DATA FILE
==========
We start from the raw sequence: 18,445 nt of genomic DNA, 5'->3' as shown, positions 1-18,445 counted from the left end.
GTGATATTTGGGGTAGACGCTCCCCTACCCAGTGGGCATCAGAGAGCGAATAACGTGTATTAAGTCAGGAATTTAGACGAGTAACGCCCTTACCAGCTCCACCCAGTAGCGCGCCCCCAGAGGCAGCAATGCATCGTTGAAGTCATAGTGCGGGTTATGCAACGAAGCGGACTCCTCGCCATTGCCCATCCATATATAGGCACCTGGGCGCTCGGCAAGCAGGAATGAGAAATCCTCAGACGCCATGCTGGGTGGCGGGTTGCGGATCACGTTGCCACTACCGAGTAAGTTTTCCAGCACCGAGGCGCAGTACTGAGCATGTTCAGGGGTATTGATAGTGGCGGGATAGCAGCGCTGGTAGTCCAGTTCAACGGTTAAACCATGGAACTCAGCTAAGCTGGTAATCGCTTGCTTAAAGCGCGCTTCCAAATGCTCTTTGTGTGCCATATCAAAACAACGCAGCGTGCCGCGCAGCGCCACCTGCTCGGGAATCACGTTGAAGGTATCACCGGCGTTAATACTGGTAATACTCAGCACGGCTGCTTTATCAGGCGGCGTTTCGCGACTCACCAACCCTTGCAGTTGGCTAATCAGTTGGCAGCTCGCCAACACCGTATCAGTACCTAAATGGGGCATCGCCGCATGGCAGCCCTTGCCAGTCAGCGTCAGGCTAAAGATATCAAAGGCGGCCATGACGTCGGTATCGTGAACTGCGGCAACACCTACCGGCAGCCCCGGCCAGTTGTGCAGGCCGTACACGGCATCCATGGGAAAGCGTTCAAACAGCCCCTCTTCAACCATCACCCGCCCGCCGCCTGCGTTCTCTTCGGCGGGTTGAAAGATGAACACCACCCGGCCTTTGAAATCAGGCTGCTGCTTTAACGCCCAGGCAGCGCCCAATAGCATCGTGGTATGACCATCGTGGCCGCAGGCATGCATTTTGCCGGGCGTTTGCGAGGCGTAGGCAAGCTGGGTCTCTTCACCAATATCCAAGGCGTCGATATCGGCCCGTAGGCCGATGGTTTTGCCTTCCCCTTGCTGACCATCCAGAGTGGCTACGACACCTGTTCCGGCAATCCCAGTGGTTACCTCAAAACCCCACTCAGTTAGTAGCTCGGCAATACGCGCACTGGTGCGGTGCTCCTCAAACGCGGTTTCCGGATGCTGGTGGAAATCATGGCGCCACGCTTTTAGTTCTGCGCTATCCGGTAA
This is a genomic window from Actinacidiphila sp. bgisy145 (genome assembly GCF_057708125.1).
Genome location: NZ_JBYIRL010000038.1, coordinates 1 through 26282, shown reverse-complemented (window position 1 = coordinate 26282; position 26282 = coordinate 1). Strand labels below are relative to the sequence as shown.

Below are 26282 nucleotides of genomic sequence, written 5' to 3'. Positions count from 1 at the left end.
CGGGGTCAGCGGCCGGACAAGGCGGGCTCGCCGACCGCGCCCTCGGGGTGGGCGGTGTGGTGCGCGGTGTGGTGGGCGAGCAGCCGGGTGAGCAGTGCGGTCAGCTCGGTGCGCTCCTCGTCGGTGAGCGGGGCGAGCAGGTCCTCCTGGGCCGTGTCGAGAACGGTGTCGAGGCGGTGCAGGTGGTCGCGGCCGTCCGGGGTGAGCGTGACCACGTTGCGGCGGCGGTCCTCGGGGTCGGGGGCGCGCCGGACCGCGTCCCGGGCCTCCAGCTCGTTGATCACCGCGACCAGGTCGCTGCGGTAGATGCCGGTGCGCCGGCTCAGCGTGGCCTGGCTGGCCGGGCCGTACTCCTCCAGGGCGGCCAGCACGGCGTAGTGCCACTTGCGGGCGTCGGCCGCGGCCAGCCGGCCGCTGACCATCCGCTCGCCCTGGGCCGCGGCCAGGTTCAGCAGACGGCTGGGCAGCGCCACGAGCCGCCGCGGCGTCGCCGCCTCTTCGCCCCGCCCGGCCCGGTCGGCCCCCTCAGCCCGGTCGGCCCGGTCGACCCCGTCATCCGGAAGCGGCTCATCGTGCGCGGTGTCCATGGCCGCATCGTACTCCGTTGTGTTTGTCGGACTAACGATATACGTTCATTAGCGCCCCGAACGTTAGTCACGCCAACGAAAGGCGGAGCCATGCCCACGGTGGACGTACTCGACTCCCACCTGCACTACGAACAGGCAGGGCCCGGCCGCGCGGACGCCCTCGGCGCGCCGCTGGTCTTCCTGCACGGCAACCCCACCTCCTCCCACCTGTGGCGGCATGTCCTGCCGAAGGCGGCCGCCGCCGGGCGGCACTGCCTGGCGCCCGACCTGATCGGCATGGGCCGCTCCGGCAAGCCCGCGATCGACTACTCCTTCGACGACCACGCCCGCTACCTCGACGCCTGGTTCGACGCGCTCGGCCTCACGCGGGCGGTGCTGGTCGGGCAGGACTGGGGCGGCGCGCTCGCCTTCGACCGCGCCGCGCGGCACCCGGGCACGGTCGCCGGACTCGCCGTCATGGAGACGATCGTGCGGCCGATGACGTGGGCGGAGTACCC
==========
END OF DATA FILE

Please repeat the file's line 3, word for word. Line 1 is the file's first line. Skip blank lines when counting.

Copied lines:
This is a genomic window from Actinacidiphila sp. bgisy145 (genome assembly GCF_057708125.1).